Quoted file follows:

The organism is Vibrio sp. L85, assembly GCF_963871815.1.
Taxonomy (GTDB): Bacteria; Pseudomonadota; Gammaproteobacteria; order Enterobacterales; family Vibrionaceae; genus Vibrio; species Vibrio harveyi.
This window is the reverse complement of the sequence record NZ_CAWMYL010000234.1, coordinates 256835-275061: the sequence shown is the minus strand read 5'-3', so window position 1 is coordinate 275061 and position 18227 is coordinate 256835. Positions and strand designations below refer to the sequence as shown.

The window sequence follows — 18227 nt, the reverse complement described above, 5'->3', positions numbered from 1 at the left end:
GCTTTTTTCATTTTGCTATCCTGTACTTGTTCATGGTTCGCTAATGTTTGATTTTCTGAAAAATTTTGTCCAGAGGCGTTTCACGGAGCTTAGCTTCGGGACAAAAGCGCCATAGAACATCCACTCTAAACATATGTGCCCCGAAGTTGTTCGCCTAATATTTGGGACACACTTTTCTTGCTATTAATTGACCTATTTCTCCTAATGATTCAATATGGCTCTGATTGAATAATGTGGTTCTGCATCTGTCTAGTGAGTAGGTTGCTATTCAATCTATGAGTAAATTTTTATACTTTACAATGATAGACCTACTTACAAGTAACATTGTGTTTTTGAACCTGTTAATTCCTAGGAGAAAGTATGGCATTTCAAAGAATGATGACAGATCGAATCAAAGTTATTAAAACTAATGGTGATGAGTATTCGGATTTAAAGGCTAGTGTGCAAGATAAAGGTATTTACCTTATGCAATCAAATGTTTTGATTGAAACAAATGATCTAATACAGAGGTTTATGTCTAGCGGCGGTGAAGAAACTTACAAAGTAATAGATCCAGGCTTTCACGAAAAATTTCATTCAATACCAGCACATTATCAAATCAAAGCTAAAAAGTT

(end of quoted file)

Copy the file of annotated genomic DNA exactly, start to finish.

The organism is Vibrio sp. L85, assembly GCF_963871815.1.
Taxonomy (GTDB): Bacteria; Pseudomonadota; Gammaproteobacteria; order Enterobacterales; family Vibrionaceae; genus Vibrio; species Vibrio harveyi.
This window is the reverse complement of the sequence record NZ_CAWMYL010000234.1, coordinates 256835-275061: the sequence shown is the minus strand read 5'-3', so window position 1 is coordinate 275061 and position 18227 is coordinate 256835. Positions and strand designations below refer to the sequence as shown.

The window sequence follows — 18227 nt, the reverse complement described above, 5'->3', positions numbered from 1 at the left end:
GCTTTTTTCATTTTGCTATCCTGTACTTGTTCATGGTTCGCTAATGTTTGATTTTCTGAAAAATTTTGTCCAGAGGCGTTTCACGGAGCTTAGCTTCGGGACAAAAGCGCCATAGAACATCCACTCTAAACATATGTGCCCCGAAGTTGTTCGCCTAATATTTGGGACACACTTTTCTTGCTATTAATTGACCTATTTCTCCTAATGATTCAATATGGCTCTGATTGAATAATGTGGTTCTGCATCTGTCTAGTGAGTAGGTTGCTATTCAATCTATGAGTAAATTTTTATACTTTACAATGATAGACCTACTTACAAGTAACATTGTGTTTTTGAACCTGTTAATTCCTAGGAGAAAGTATGGCATTTCAAAGAATGATGACAGATCGAATCAAAGTTATTAAAACTAATGGTGATGAGTATTCGGATTTAAAGGCTAGTGTGCAAGATAAAGGTATTTACCTTATGCAATCAAATGTTTTGATTGAAACAAATGATCTAATACAGAGGTTTATGTCTAGCGGCGGTGAAGAAACTTACAAAGTAATAGATCCAGGCTTTCACGAAAAATTTCATTCAATACCAGCACATTATCAAATCAAAGCTAAAAAGTT